Al Durubi explained that the DMA had looked at codes from the UK, Europe, Australia, Canada and the ICC. “The codes will be localised to fit specific conditions,” he said.

Crucially, the DMA was also investigating the accreditation of professionals in the new family of codes. “This will be very transforming for the industry. We are hoping to achieve one document from design to municipal and inspection level. This is the main concept behind the international codes. I am sure other emirates and countries in the GCC will look very seriously at Abu Dhabi’s successful adoption.”

Ramboll sustainability and renewables director Heath Andersen said that, with Dubai yet to pronounce its own green building code, it would make sense to piggyback on Abu Dhabi’s achievements in this regard. He said the main attraction of such an approach would be standardisation. “An ideal situation would be for the entire GCC to adopt a uniform code.”

Estidama and the new building code could create an increased demand for specialist consultancy services like energy auditing as clients ensured compliance with the latest sustainability measures, said Ramboll building services associate director Louise Collins.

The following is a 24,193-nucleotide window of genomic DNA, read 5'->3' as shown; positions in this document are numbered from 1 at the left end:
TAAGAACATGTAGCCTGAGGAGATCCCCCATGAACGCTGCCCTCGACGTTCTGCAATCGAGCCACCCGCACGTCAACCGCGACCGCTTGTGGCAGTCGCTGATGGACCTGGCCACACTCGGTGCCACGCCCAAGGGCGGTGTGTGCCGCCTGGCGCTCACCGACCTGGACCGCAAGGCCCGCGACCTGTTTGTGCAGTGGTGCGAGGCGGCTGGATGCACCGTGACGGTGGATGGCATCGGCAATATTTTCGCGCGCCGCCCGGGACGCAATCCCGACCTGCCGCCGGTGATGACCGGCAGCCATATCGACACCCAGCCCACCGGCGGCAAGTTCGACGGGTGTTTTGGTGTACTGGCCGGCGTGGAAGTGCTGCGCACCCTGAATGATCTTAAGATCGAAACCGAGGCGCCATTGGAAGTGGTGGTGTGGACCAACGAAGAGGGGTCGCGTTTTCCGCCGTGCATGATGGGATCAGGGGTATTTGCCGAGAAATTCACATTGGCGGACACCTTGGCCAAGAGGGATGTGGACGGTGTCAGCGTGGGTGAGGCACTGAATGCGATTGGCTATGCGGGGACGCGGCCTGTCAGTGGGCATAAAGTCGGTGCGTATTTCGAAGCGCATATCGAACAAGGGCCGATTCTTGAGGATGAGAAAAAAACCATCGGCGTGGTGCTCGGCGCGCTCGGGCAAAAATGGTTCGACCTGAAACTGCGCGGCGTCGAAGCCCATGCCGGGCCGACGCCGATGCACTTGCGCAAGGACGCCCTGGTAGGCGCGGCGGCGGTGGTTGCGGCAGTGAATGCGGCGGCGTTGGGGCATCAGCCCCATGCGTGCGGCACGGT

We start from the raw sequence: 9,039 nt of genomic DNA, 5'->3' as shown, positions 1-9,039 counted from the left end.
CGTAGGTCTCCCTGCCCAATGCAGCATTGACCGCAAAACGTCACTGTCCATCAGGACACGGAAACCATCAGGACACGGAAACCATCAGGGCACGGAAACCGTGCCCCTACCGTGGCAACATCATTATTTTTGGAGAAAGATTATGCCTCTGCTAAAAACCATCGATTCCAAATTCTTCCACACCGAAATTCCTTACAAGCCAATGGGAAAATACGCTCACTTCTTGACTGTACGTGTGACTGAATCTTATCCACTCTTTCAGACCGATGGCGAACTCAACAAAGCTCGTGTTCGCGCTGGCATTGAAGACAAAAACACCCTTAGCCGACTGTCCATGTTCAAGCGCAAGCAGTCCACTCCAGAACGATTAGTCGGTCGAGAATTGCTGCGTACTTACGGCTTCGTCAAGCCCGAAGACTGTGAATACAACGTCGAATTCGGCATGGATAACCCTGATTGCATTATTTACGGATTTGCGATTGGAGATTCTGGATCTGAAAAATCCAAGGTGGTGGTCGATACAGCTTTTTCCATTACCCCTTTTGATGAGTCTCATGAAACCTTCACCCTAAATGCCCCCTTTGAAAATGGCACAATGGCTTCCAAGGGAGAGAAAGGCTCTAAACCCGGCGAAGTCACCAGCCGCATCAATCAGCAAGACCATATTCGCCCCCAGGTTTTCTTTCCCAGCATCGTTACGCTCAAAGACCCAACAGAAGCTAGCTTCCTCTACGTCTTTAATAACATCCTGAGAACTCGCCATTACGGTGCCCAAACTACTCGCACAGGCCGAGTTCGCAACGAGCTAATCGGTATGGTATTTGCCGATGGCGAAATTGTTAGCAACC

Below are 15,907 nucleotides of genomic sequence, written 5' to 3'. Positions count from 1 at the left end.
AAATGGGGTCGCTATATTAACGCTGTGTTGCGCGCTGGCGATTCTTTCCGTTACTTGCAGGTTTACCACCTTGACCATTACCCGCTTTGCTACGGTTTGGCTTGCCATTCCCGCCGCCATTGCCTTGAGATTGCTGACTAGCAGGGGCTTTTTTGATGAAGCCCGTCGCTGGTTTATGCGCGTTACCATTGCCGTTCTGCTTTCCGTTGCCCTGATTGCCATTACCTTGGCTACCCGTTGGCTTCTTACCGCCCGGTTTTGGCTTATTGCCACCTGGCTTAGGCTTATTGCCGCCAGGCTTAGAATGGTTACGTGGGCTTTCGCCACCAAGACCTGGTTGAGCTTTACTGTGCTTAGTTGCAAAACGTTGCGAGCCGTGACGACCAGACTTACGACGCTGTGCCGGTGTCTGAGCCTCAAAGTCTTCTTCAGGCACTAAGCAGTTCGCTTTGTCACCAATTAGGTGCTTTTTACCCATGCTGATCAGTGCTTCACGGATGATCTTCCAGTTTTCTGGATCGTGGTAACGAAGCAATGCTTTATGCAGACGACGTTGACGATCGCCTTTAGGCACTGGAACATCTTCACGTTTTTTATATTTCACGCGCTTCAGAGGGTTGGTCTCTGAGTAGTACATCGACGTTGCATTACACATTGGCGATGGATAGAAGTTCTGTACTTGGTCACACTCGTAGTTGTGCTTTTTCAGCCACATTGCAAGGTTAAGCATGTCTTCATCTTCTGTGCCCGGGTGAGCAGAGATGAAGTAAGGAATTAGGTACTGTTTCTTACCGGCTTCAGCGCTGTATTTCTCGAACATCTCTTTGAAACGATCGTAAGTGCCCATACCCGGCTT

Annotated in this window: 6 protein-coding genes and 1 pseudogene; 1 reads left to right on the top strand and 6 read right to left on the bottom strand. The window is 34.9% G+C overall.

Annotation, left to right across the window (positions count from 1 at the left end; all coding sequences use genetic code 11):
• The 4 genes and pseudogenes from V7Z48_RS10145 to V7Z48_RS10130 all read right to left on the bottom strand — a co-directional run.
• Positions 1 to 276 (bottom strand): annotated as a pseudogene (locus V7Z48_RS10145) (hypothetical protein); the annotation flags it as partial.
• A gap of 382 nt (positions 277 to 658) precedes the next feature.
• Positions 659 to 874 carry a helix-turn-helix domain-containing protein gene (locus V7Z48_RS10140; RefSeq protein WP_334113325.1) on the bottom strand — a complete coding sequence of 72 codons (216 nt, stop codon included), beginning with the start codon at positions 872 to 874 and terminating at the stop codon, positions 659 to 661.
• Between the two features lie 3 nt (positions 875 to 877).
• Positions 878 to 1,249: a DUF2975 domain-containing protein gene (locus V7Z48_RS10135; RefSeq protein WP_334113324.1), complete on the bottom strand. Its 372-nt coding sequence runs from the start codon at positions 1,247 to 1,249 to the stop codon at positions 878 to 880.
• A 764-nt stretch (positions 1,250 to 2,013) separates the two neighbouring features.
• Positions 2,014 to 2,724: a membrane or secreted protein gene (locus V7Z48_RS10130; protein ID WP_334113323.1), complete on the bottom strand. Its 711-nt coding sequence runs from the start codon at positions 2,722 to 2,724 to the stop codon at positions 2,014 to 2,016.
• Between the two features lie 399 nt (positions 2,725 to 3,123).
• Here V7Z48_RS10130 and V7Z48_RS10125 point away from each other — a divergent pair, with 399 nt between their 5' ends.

Implementation of the new standard would “impact on fees” as projects are likely to require more detailed modelling in terms of sustainability and energy efficiency. Collins said Ramboll was adopting the initial approach of highlighting this as a separate component of its total fee structure, as “other MEP consultancies bidding for the same job often have not allowed for it. Eventually it will become a standard fee, but at the moment we have to educate clients.”

Estidama, in combination with the new building code, were “probably one of the biggest drivers in the region at the moment,” noted Andersen. “This is because Abu Dhabi has invested considerable effort and resources into ensuring that this green standard is both region-specific and forward-thinking enough to promote sustainability.